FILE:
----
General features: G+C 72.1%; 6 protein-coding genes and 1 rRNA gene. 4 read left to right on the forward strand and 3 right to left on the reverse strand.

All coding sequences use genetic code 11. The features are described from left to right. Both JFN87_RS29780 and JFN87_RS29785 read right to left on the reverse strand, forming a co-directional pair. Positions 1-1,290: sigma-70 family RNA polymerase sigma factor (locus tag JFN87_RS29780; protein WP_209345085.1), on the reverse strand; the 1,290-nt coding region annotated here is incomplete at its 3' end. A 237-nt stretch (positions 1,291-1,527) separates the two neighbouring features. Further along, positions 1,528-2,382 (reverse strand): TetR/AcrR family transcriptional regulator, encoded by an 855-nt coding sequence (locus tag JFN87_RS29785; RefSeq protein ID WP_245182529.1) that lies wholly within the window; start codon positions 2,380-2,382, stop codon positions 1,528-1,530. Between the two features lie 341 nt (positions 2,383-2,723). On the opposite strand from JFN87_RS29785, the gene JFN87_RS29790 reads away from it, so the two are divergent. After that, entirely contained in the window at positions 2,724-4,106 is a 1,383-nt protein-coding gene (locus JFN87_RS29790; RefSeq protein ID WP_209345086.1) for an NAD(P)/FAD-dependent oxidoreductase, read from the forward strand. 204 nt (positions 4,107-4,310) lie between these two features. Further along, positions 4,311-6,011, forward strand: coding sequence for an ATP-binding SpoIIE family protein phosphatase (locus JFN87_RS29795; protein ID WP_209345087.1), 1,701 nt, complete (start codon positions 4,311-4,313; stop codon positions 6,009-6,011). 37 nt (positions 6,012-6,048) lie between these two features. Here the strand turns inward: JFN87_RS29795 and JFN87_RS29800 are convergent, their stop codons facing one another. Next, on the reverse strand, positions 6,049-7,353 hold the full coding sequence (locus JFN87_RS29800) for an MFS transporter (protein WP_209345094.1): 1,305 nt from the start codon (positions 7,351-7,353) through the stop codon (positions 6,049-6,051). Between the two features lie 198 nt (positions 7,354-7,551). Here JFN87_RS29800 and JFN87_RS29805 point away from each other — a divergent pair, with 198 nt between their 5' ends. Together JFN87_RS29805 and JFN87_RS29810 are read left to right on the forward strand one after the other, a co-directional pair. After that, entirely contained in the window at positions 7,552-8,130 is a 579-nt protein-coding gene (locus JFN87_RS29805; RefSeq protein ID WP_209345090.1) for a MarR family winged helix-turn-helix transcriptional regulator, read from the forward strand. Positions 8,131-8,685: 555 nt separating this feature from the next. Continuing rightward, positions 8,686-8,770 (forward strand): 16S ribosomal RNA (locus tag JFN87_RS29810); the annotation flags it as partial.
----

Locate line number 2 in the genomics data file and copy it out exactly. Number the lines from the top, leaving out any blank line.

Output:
All coding sequences use genetic code 11. The features are described from left to right. Both JFN87_RS29780 and JFN87_RS29785 read right to left on the reverse strand, forming a co-directional pair. Positions 1-1,290: sigma-70 family RNA polymerase sigma factor (locus tag JFN87_RS29780; protein WP_209345085.1), on the reverse strand; the 1,290-nt coding region annotated here is incomplete at its 3' end. A 237-nt stretch (positions 1,291-1,527) separates the two neighbouring features. Further along, positions 1,528-2,382 (reverse strand): TetR/AcrR family transcriptional regulator, encoded by an 855-nt coding sequence (locus tag JFN87_RS29785; RefSeq protein ID WP_245182529.1) that lies wholly within the window; start codon positions 2,380-2,382, stop codon positions 1,528-1,530. Between the two features lie 341 nt (positions 2,383-2,723). On the opposite strand from JFN87_RS29785, the gene JFN87_RS29790 reads away from it, so the two are divergent. After that, entirely contained in the window at positions 2,724-4,106 is a 1,383-nt protein-coding gene (locus JFN87_RS29790; RefSeq protein ID WP_209345086.1) for an NAD(P)/FAD-dependent oxidoreductase, read from the forward strand. 204 nt (positions 4,107-4,310) lie between these two features. Further along, positions 4,311-6,011, forward strand: coding sequence for an ATP-binding SpoIIE family protein phosphatase (locus JFN87_RS29795; protein ID WP_209345087.1), 1,701 nt, complete (start codon positions 4,311-4,313; stop codon positions 6,009-6,011). 37 nt (positions 6,012-6,048) lie between these two features. Here the strand turns inward: JFN87_RS29795 and JFN87_RS29800 are convergent, their stop codons facing one another. Next, on the reverse strand, positions 6,049-7,353 hold the full coding sequence (locus JFN87_RS29800) for an MFS transporter (protein WP_209345094.1): 1,305 nt from the start codon (positions 7,351-7,353) through the stop codon (positions 6,049-6,051). Between the two features lie 198 nt (positions 7,354-7,551). Here JFN87_RS29800 and JFN87_RS29805 point away from each other — a divergent pair, with 198 nt between their 5' ends. Together JFN87_RS29805 and JFN87_RS29810 are read left to right on the forward strand one after the other, a co-directional pair. After that, entirely contained in the window at positions 7,552-8,130 is a 579-nt protein-coding gene (locus JFN87_RS29805; RefSeq protein ID WP_209345090.1) for a MarR family winged helix-turn-helix transcriptional regulator, read from the forward strand. Positions 8,131-8,685: 555 nt separating this feature from the next. Continuing rightward, positions 8,686-8,770 (forward strand): 16S ribosomal RNA (locus tag JFN87_RS29810); the annotation flags it as partial.